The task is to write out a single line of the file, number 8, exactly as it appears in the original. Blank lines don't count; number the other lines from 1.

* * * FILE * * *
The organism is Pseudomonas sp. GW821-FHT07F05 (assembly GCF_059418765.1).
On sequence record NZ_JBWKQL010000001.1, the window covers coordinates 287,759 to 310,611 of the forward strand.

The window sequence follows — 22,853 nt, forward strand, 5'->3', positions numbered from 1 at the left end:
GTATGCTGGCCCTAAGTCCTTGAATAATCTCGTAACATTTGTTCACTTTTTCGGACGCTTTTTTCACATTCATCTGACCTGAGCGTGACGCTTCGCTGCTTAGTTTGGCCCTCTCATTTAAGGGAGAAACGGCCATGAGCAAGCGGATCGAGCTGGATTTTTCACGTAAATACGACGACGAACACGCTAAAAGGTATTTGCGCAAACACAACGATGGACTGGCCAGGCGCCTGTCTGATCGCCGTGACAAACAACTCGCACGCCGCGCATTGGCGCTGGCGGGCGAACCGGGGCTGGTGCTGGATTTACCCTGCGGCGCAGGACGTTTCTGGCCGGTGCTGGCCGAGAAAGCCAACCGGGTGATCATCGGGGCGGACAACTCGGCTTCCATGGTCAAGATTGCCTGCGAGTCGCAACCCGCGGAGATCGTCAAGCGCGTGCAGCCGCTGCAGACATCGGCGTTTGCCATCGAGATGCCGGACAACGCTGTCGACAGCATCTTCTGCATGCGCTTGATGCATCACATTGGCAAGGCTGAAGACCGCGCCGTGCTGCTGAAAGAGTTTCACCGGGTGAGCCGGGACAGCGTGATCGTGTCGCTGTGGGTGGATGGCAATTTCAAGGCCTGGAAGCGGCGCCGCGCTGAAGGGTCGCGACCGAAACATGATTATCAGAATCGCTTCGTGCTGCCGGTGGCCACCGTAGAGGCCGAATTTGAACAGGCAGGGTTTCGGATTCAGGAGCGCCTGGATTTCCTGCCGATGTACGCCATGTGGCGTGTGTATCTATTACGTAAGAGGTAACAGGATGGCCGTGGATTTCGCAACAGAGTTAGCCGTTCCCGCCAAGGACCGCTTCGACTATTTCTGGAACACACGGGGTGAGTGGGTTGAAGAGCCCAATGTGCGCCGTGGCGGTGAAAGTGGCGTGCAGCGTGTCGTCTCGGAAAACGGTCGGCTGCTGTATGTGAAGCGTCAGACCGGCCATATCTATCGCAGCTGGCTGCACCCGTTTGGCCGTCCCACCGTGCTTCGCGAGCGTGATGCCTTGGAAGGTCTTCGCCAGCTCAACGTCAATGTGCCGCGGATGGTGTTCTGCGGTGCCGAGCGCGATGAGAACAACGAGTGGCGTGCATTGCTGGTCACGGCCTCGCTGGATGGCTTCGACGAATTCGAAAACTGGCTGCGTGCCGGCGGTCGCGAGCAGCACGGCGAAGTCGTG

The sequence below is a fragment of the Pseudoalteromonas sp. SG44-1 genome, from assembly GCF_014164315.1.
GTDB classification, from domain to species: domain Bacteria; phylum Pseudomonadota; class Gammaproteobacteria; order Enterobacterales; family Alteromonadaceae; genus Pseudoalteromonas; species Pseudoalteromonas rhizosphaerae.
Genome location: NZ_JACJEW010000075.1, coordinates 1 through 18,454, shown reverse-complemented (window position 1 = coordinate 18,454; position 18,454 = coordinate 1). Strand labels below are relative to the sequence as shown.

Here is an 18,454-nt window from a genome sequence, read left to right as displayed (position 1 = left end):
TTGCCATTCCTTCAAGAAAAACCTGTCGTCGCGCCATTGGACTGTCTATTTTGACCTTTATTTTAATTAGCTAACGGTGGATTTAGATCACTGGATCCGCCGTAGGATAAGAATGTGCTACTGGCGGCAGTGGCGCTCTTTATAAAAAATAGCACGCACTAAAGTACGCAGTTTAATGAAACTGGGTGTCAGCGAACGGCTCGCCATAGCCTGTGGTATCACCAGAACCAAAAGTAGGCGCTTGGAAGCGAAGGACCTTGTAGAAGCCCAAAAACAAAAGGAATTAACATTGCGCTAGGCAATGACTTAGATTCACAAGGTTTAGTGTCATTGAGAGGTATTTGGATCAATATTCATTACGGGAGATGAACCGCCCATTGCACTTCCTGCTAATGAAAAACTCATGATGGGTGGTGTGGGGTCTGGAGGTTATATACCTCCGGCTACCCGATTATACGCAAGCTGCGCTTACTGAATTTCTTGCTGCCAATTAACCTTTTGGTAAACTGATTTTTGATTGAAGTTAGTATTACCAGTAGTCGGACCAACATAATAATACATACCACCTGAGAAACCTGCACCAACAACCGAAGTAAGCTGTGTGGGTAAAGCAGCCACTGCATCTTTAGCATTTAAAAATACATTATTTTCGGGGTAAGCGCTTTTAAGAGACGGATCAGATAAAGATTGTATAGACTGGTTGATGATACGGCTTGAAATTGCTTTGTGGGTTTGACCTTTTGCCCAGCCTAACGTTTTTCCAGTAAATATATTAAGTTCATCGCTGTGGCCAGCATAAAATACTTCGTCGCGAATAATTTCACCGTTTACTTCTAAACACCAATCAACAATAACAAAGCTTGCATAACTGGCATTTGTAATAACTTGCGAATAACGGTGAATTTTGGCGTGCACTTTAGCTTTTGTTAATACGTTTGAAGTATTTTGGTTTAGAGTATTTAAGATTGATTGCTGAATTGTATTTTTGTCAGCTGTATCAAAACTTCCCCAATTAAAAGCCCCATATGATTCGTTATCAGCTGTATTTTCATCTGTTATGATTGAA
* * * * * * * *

Here is an 18,454-nt window from a genome sequence, read left to right as displayed (position 1 = left end):